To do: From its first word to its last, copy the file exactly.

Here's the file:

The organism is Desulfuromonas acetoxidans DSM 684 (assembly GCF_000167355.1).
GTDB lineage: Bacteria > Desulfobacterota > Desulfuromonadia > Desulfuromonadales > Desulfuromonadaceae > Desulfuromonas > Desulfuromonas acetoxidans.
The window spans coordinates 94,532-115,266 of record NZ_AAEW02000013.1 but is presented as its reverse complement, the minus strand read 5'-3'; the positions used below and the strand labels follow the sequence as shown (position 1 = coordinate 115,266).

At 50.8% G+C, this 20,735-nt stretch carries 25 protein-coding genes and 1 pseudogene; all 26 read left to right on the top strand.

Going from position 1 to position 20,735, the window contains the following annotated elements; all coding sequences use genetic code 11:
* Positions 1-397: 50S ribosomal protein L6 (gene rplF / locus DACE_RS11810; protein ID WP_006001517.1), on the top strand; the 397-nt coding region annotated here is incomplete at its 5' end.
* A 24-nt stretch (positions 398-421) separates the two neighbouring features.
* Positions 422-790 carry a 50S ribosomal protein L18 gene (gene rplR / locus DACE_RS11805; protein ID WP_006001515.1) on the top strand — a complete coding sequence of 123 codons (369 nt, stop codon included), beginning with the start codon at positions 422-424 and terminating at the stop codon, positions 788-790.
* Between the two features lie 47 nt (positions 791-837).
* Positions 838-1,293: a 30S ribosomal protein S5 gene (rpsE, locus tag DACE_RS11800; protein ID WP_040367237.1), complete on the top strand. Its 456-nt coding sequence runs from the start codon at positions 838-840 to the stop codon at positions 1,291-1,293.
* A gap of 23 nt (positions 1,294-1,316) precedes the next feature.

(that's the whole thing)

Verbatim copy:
The organism is Desulfuromonas acetoxidans DSM 684 (assembly GCF_000167355.1).
GTDB lineage: Bacteria > Desulfobacterota > Desulfuromonadia > Desulfuromonadales > Desulfuromonadaceae > Desulfuromonas > Desulfuromonas acetoxidans.
The window spans coordinates 94,532-115,266 of record NZ_AAEW02000013.1 but is presented as its reverse complement, the minus strand read 5'-3'; the positions used below and the strand labels follow the sequence as shown (position 1 = coordinate 115,266).

At 50.8% G+C, this 20,735-nt stretch carries 25 protein-coding genes and 1 pseudogene; all 26 read left to right on the top strand.

Going from position 1 to position 20,735, the window contains the following annotated elements; all coding sequences use genetic code 11:
* Positions 1-397: 50S ribosomal protein L6 (gene rplF / locus DACE_RS11810; protein ID WP_006001517.1), on the top strand; the 397-nt coding region annotated here is incomplete at its 5' end.
* A 24-nt stretch (positions 398-421) separates the two neighbouring features.
* Positions 422-790 carry a 50S ribosomal protein L18 gene (gene rplR / locus DACE_RS11805; protein ID WP_006001515.1) on the top strand — a complete coding sequence of 123 codons (369 nt, stop codon included), beginning with the start codon at positions 422-424 and terminating at the stop codon, positions 788-790.
* Between the two features lie 47 nt (positions 791-837).
* Positions 838-1,293: a 30S ribosomal protein S5 gene (rpsE, locus tag DACE_RS11800; protein ID WP_040367237.1), complete on the top strand. Its 456-nt coding sequence runs from the start codon at positions 838-840 to the stop codon at positions 1,291-1,293.
* A gap of 23 nt (positions 1,294-1,316) precedes the next feature.